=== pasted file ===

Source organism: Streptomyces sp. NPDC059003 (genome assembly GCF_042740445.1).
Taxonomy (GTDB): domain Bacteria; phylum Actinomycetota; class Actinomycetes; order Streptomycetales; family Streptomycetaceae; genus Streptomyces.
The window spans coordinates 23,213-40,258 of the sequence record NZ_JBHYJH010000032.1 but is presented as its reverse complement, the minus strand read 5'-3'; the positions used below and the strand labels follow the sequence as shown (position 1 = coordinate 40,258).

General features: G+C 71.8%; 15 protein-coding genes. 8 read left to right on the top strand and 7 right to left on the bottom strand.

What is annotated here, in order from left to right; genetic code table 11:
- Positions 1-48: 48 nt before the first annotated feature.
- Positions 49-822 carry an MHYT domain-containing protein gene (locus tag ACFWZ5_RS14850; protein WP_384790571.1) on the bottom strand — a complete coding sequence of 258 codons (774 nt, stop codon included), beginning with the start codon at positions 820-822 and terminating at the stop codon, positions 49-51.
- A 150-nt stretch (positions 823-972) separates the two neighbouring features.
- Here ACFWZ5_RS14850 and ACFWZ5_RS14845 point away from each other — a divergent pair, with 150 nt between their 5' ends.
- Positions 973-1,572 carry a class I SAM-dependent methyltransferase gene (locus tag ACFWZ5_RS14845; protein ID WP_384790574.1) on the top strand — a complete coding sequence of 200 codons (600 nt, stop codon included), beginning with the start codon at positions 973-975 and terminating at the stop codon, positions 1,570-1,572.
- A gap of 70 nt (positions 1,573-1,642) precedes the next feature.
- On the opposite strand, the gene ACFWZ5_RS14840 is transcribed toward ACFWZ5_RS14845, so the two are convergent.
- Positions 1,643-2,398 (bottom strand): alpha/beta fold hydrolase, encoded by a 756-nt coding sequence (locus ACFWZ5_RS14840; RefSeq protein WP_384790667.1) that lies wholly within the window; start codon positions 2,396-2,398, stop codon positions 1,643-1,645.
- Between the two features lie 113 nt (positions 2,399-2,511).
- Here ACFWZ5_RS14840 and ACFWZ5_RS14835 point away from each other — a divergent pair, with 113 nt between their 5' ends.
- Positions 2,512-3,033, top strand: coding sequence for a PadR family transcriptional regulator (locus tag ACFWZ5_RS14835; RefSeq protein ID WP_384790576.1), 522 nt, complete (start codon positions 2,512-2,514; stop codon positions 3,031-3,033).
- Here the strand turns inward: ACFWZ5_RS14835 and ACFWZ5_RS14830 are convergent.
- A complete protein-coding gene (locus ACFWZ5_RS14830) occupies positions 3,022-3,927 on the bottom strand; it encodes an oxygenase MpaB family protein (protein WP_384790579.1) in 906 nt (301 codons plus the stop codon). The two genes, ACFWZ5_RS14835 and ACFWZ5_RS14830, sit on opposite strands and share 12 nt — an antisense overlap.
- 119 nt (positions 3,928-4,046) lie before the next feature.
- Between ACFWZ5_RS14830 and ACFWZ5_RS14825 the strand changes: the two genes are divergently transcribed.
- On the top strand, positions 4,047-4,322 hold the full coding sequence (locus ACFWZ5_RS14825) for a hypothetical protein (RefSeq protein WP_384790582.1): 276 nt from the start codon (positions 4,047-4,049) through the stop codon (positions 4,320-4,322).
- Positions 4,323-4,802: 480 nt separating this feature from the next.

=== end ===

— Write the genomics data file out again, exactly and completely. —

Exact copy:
Source organism: Streptomyces sp. NPDC059003 (genome assembly GCF_042740445.1).
Taxonomy (GTDB): domain Bacteria; phylum Actinomycetota; class Actinomycetes; order Streptomycetales; family Streptomycetaceae; genus Streptomyces.
The window spans coordinates 23,213-40,258 of the sequence record NZ_JBHYJH010000032.1 but is presented as its reverse complement, the minus strand read 5'-3'; the positions used below and the strand labels follow the sequence as shown (position 1 = coordinate 40,258).

General features: G+C 71.8%; 15 protein-coding genes. 8 read left to right on the top strand and 7 right to left on the bottom strand.

What is annotated here, in order from left to right; genetic code table 11:
- Positions 1-48: 48 nt before the first annotated feature.
- Positions 49-822 carry an MHYT domain-containing protein gene (locus tag ACFWZ5_RS14850; protein WP_384790571.1) on the bottom strand — a complete coding sequence of 258 codons (774 nt, stop codon included), beginning with the start codon at positions 820-822 and terminating at the stop codon, positions 49-51.
- A 150-nt stretch (positions 823-972) separates the two neighbouring features.
- Here ACFWZ5_RS14850 and ACFWZ5_RS14845 point away from each other — a divergent pair, with 150 nt between their 5' ends.
- Positions 973-1,572 carry a class I SAM-dependent methyltransferase gene (locus tag ACFWZ5_RS14845; protein ID WP_384790574.1) on the top strand — a complete coding sequence of 200 codons (600 nt, stop codon included), beginning with the start codon at positions 973-975 and terminating at the stop codon, positions 1,570-1,572.
- A gap of 70 nt (positions 1,573-1,642) precedes the next feature.
- On the opposite strand, the gene ACFWZ5_RS14840 is transcribed toward ACFWZ5_RS14845, so the two are convergent.
- Positions 1,643-2,398 (bottom strand): alpha/beta fold hydrolase, encoded by a 756-nt coding sequence (locus ACFWZ5_RS14840; RefSeq protein WP_384790667.1) that lies wholly within the window; start codon positions 2,396-2,398, stop codon positions 1,643-1,645.
- Between the two features lie 113 nt (positions 2,399-2,511).
- Here ACFWZ5_RS14840 and ACFWZ5_RS14835 point away from each other — a divergent pair, with 113 nt between their 5' ends.
- Positions 2,512-3,033, top strand: coding sequence for a PadR family transcriptional regulator (locus tag ACFWZ5_RS14835; RefSeq protein ID WP_384790576.1), 522 nt, complete (start codon positions 2,512-2,514; stop codon positions 3,031-3,033).
- Here the strand turns inward: ACFWZ5_RS14835 and ACFWZ5_RS14830 are convergent.
- A complete protein-coding gene (locus ACFWZ5_RS14830) occupies positions 3,022-3,927 on the bottom strand; it encodes an oxygenase MpaB family protein (protein WP_384790579.1) in 906 nt (301 codons plus the stop codon). The two genes, ACFWZ5_RS14835 and ACFWZ5_RS14830, sit on opposite strands and share 12 nt — an antisense overlap.
- 119 nt (positions 3,928-4,046) lie before the next feature.
- Between ACFWZ5_RS14830 and ACFWZ5_RS14825 the strand changes: the two genes are divergently transcribed.
- On the top strand, positions 4,047-4,322 hold the full coding sequence (locus ACFWZ5_RS14825) for a hypothetical protein (RefSeq protein WP_384790582.1): 276 nt from the start codon (positions 4,047-4,049) through the stop codon (positions 4,320-4,322).
- Positions 4,323-4,802: 480 nt separating this feature from the next.